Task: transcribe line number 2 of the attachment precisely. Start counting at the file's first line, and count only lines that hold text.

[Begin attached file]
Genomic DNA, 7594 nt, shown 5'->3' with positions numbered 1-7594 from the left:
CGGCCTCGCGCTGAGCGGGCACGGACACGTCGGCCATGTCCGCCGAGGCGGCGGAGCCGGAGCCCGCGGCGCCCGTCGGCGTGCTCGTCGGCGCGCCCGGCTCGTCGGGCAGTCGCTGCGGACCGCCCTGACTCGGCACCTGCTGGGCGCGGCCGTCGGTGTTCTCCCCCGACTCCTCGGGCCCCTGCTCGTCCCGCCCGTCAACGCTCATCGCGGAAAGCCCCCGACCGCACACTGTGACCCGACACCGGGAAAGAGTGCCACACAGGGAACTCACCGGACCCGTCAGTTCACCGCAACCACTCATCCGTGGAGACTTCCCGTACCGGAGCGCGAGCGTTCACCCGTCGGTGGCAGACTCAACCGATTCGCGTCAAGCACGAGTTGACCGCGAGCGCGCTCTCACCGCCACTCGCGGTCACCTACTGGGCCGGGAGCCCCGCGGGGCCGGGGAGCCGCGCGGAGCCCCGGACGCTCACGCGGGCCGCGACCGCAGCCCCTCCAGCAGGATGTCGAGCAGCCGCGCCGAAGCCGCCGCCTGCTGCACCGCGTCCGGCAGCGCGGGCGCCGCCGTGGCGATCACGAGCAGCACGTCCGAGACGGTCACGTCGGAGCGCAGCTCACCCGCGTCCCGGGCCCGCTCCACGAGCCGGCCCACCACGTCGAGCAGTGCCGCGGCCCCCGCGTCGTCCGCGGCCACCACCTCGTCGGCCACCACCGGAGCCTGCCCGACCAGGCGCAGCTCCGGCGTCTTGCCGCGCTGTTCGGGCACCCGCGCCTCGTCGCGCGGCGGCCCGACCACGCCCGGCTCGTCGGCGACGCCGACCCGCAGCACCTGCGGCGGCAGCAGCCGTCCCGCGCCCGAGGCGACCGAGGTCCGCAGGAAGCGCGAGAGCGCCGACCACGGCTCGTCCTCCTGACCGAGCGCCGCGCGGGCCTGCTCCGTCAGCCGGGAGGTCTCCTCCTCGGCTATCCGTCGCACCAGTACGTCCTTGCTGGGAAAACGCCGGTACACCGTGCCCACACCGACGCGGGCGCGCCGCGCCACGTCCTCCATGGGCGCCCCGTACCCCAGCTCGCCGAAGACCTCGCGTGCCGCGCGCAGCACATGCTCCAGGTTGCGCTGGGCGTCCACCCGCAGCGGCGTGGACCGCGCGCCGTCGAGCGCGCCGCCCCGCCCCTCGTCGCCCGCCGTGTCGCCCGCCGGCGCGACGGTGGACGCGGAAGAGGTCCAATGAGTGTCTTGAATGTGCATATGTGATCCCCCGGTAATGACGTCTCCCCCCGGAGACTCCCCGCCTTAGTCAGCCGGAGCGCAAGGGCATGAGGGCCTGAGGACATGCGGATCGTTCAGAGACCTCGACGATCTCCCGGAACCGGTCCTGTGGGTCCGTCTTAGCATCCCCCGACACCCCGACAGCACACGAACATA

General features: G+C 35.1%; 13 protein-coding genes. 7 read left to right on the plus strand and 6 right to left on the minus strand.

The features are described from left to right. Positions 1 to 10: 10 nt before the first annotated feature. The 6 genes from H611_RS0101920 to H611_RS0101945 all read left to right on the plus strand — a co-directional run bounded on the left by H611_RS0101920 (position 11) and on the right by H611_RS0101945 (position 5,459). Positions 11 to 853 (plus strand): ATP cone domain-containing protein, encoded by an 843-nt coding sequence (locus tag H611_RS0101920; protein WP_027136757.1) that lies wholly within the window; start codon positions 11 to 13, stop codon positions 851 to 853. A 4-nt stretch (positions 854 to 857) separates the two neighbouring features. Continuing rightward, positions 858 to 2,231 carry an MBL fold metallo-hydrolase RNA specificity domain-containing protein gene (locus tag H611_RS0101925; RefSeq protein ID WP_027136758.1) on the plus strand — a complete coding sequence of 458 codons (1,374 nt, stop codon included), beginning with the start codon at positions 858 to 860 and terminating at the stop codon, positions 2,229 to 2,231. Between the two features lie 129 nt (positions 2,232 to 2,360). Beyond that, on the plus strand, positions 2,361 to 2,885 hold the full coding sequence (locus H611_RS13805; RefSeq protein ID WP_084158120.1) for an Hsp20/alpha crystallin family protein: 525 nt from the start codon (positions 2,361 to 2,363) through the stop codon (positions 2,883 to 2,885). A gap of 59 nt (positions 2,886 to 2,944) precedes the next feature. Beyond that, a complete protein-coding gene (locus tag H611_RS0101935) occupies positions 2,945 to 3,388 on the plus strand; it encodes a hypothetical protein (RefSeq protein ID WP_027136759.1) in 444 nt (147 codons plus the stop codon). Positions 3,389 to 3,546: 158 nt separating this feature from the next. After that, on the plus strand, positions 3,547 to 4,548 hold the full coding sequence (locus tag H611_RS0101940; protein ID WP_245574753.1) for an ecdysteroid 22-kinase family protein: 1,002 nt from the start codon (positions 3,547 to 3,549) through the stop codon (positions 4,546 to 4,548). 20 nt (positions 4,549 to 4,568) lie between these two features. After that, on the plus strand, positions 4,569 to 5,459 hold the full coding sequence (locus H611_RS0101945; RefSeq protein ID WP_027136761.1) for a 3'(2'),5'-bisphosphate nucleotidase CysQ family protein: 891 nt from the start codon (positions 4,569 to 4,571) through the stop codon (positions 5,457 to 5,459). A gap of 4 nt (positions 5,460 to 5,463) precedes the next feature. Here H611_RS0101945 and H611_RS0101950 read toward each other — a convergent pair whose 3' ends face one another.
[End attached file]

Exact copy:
CGGCCTCGCGCTGAGCGGGCACGGACACGTCGGCCATGTCCGCCGAGGCGGCGGAGCCGGAGCCCGCGGCGCCCGTCGGCGTGCTCGTCGGCGCGCCCGGCTCGTCGGGCAGTCGCTGCGGACCGCCCTGACTCGGCACCTGCTGGGCGCGGCCGTCGGTGTTCTCCCCCGACTCCTCGGGCCCCTGCTCGTCCCGCCCGTCAACGCTCATCGCGGAAAGCCCCCGACCGCACACTGTGACCCGACACCGGGAAAGAGTGCCACACAGGGAACTCACCGGACCCGTCAGTTCACCGCAACCACTCATCCGTGGAGACTTCCCGTACCGGAGCGCGAGCGTTCACCCGTCGGTGGCAGACTCAACCGATTCGCGTCAAGCACGAGTTGACCGCGAGCGCGCTCTCACCGCCACTCGCGGTCACCTACTGGGCCGGGAGCCCCGCGGGGCCGGGGAGCCGCGCGGAGCCCCGGACGCTCACGCGGGCCGCGACCGCAGCCCCTCCAGCAGGATGTCGAGCAGCCGCGCCGAAGCCGCCGCCTGCTGCACCGCGTCCGGCAGCGCGGGCGCCGCCGTGGCGATCACGAGCAGCACGTCCGAGACGGTCACGTCGGAGCGCAGCTCACCCGCGTCCCGGGCCCGCTCCACGAGCCGGCCCACCACGTCGAGCAGTGCCGCGGCCCCCGCGTCGTCCGCGGCCACCACCTCGTCGGCCACCACCGGAGCCTGCCCGACCAGGCGCAGCTCCGGCGTCTTGCCGCGCTGTTCGGGCACCCGCGCCTCGTCGCGCGGCGGCCCGACCACGCCCGGCTCGTCGGCGACGCCGACCCGCAGCACCTGCGGCGGCAGCAGCCGTCCCGCGCCCGAGGCGACCGAGGTCCGCAGGAAGCGCGAGAGCGCCGACCACGGCTCGTCCTCCTGACCGAGCGCCGCGCGGGCCTGCTCCGTCAGCCGGGAGGTCTCCTCCTCGGCTATCCGTCGCACCAGTACGTCCTTGCTGGGAAAACGCCGGTACACCGTGCCCACACCGACGCGGGCGCGCCGCGCCACGTCCTCCATGGGCGCCCCGTACCCCAGCTCGCCGAAGACCTCGCGTGCCGCGCGCAGCACATGCTCCAGGTTGCGCTGGGCGTCCACCCGCAGCGGCGTGGACCGCGCGCCGTCGAGCGCGCCGCCCCGCCCCTCGTCGCCCGCCGTGTCGCCCGCCGGCGCGACGGTGGACGCGGAAGAGGTCCAATGAGTGTCTTGAATGTGCATATGTGATCCCCCGGTAATGACGTCTCCCCCCGGAGACTCCCCGCCTTAGTCAGCCGGAGCGCAAGGGCATGAGGGCCTGAGGACATGCGGATCGTTCAGAGACCTCGACGATCTCCCGGAACCGGTCCTGTGGGTCCGTCTTAGCATCCCCCGACACCCCGACAGCACACGAACATA